The New R1 is all that and then some!

Yamaha has released their new R1 to the public and it is being met with open arms.


The credicts have hailed this bike to be everything the R1 world has asked for and then some. It\'s new GP trickled down tech has pushed the new R1 to the top of everyone\'s wish list. MSN reportely pitted it against last years "Bike of the Year" and it beat it down, hands down.


The really good news: We have one :).


You might not yet know what a cross-plane crankshaft is, but you will. It’s a link to Valentino Rossi’s MotoGP bike, and it’s the biggest advancement in literbike engine design in years.

This new crankshaft arrangement is part of Yamaha’s latest YZF-R1, a literbike we tested last week at the Eastern Creek circuit in Australia, and it’s a design not seen in any previous production motorcycle.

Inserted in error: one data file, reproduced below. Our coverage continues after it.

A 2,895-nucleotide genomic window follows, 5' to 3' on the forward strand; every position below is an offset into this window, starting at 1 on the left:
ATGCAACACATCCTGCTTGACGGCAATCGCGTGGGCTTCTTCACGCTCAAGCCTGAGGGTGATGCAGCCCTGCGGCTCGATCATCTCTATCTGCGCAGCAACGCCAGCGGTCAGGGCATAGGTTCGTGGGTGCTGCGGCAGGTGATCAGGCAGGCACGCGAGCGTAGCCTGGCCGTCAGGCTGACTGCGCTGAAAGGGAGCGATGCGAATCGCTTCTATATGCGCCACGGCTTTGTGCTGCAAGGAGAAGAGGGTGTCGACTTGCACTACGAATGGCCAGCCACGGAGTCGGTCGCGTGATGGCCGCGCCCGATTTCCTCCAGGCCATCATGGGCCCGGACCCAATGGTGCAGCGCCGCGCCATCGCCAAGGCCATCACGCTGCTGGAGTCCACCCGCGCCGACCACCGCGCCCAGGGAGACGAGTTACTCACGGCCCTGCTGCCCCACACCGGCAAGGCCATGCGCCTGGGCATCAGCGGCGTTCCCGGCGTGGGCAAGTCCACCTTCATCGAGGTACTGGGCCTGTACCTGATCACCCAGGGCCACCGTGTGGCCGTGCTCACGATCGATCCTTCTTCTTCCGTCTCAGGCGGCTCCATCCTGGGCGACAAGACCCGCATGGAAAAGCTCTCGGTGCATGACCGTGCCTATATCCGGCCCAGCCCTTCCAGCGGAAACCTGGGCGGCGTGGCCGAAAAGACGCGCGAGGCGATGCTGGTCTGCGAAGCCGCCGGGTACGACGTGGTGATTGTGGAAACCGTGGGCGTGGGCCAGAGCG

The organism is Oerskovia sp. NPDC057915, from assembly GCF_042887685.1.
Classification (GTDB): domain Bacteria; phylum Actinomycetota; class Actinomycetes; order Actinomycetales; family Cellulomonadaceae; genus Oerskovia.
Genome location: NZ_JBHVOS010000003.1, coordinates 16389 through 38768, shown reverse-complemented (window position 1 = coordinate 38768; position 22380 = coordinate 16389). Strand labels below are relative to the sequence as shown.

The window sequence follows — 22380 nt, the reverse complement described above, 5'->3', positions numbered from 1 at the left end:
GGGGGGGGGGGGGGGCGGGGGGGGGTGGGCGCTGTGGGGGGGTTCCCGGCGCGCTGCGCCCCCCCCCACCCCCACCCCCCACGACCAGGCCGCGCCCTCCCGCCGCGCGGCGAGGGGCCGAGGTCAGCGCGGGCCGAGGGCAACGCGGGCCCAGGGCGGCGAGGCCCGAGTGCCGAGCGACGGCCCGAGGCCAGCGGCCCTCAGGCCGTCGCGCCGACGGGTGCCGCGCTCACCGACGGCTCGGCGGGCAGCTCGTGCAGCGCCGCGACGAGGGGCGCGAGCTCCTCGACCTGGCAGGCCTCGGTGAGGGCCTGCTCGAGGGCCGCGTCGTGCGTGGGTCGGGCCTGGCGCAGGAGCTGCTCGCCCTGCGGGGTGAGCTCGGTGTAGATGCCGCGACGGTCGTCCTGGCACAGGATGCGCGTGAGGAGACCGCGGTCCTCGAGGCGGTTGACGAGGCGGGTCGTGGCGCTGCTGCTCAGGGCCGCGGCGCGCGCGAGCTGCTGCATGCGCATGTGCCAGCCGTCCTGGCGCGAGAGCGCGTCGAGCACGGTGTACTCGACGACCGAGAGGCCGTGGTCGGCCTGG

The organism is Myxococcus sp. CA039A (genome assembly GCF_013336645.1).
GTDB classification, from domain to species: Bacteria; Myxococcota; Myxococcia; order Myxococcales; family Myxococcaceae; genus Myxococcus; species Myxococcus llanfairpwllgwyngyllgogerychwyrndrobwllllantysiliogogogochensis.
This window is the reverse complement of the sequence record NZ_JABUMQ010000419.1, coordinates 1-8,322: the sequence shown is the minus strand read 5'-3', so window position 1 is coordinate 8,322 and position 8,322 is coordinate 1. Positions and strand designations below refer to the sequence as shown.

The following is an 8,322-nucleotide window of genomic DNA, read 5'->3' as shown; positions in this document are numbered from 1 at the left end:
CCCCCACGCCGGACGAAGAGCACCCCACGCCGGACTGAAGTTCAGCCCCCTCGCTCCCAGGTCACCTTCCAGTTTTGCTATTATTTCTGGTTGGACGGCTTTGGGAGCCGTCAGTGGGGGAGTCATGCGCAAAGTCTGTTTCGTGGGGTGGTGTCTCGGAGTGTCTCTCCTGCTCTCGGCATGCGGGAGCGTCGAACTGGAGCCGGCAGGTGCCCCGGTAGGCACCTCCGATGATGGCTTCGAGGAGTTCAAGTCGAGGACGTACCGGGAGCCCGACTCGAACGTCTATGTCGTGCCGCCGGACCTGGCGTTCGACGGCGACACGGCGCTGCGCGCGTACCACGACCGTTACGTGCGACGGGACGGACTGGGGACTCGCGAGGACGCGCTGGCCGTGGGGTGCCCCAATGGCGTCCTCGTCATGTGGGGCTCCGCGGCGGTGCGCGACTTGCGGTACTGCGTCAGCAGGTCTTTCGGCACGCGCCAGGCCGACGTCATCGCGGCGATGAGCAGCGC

The 998cc engine’s distinct sound is the obvious clue that it’s something special - it’s akin to a V-Four with a deep, purposeful note that seems a little bit angry. But it’s in the way the motor generates power that sets it apart from its competition. Gone is the peaky powerband of the previous motor, and in its place is the most tractable four-cylinder literbike yet built.


Yamaha’s 2009 R1 is ready to do battle against any of its literbike rivals.

Yamaha’s 2009 R1 is ready to do battle against any of its literbike rivals.

The newly enhanced midrange is welcome, but more than that is the feel of a direct connection between the throttle and rear tire. In most literbikes, a rider is acutely aware of the possibility of being high-sided to the moon if the throttle is applied injudiciously. With the R1, even a moderately skilled rider can safely drift the rear tire on corner exits.


What’s a Cross-plane Crankshaft?


The cross-plane crankshaft has its pistons arranged 90 degrees apart from each other.